Structure and Interpretation of Computer Programs
by Harold Abelson, Gerald Jay Sussman, Julie Sussman
Publisher: McGraw-Hill 1996
Number of pages: 588
Abelson and Sussman's classic Structure and Interpretation of Computer Programs teaches readers how to program by employing the tools of abstraction and modularity. The authors' central philosophy is that programming is the task of breaking large problems into small ones. The book spends a great deal of time considering both this decomposition and the process of knitting the smaller pieces back together.
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by Monti Ben-Ari - John Wiley & Sons
The book explains what alternatives are available to the language designer, how language constructs should be used for safety and readability, how language constructs are implemented, the role of language in expressing and enforcing abstractions.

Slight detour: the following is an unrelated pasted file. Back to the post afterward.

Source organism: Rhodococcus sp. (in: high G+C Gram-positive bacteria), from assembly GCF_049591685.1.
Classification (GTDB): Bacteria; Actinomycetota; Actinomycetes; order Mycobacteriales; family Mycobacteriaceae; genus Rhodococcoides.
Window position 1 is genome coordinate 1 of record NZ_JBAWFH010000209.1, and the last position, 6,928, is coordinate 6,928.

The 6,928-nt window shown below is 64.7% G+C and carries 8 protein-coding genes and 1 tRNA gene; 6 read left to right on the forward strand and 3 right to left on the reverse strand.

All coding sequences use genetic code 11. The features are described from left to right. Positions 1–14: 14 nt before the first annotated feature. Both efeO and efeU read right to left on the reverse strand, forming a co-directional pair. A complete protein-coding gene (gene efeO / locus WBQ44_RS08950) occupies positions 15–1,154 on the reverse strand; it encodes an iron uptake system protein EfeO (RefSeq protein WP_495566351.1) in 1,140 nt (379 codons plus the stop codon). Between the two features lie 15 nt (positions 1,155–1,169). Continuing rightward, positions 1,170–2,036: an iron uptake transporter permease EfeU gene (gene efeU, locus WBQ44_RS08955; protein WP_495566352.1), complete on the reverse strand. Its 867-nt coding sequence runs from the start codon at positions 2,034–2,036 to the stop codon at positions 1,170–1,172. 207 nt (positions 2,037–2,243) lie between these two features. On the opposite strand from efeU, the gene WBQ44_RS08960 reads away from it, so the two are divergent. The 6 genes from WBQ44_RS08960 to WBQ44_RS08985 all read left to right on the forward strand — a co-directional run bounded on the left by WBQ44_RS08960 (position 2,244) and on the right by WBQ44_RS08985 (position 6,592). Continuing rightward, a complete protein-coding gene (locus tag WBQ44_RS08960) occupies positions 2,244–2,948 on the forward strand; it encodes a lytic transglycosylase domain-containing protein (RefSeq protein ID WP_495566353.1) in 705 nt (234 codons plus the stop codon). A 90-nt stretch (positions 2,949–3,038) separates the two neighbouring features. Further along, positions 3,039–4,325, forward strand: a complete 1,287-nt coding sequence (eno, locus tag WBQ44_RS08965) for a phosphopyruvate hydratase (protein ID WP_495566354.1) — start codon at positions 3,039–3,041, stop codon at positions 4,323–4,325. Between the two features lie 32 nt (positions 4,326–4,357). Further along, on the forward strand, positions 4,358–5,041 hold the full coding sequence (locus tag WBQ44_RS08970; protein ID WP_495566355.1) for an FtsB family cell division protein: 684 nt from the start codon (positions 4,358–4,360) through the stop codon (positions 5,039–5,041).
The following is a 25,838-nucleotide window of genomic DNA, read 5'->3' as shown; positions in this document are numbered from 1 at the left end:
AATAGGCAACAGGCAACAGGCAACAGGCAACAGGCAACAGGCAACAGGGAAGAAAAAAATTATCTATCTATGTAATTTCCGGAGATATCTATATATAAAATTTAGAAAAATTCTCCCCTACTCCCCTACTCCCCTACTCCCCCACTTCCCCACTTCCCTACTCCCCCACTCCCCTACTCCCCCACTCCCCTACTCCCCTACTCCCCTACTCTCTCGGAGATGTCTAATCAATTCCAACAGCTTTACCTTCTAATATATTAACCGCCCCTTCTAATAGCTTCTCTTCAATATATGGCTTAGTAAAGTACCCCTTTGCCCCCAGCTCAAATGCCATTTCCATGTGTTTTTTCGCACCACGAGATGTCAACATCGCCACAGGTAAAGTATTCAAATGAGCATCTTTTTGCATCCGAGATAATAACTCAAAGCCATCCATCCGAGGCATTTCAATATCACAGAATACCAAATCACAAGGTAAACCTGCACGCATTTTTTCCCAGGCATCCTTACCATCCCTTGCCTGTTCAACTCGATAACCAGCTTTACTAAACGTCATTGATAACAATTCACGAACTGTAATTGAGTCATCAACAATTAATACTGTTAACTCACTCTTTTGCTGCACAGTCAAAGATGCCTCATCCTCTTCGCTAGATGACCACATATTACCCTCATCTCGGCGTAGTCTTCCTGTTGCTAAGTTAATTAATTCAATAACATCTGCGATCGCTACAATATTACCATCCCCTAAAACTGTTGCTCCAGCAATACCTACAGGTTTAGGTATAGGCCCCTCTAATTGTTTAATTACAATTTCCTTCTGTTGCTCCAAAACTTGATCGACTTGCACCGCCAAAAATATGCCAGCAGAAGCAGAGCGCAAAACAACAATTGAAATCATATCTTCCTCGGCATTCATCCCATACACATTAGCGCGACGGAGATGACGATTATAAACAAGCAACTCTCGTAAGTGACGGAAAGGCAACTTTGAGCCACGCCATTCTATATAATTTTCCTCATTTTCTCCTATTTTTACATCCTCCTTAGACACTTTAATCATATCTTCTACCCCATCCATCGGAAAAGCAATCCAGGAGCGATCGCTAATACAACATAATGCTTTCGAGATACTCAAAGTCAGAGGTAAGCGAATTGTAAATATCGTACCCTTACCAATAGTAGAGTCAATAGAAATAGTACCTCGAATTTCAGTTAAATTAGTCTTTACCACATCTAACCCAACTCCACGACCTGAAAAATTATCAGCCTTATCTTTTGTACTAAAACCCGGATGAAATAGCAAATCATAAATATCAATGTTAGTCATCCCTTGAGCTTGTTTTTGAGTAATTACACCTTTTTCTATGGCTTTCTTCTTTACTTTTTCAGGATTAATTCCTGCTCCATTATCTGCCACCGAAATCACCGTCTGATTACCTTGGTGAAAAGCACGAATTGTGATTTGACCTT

by D.E. Rydeheard, R.M. Burstall
The book is a bridge-building exercise between computer programming and category theory. Basic constructions of category theory are expressed as computer programs. It is a first attempt at connecting the abstract mathematics with concrete programs.
by Peter Selinger - Dalhousie University
Topics covered in these notes include the untyped lambda calculus, the Church-Rosser theorem, combinatory algebras, the simply-typed lambda calculus, the Curry-Howard isomorphism, weak and strong normalization, type inference, etc.
by Neal Ziring
The Dictionary of Programming Languages is an online compendium of computer coding methods assembled to provide information and aid your appreciation for computer science history. The dictionary currently has over 120 entries.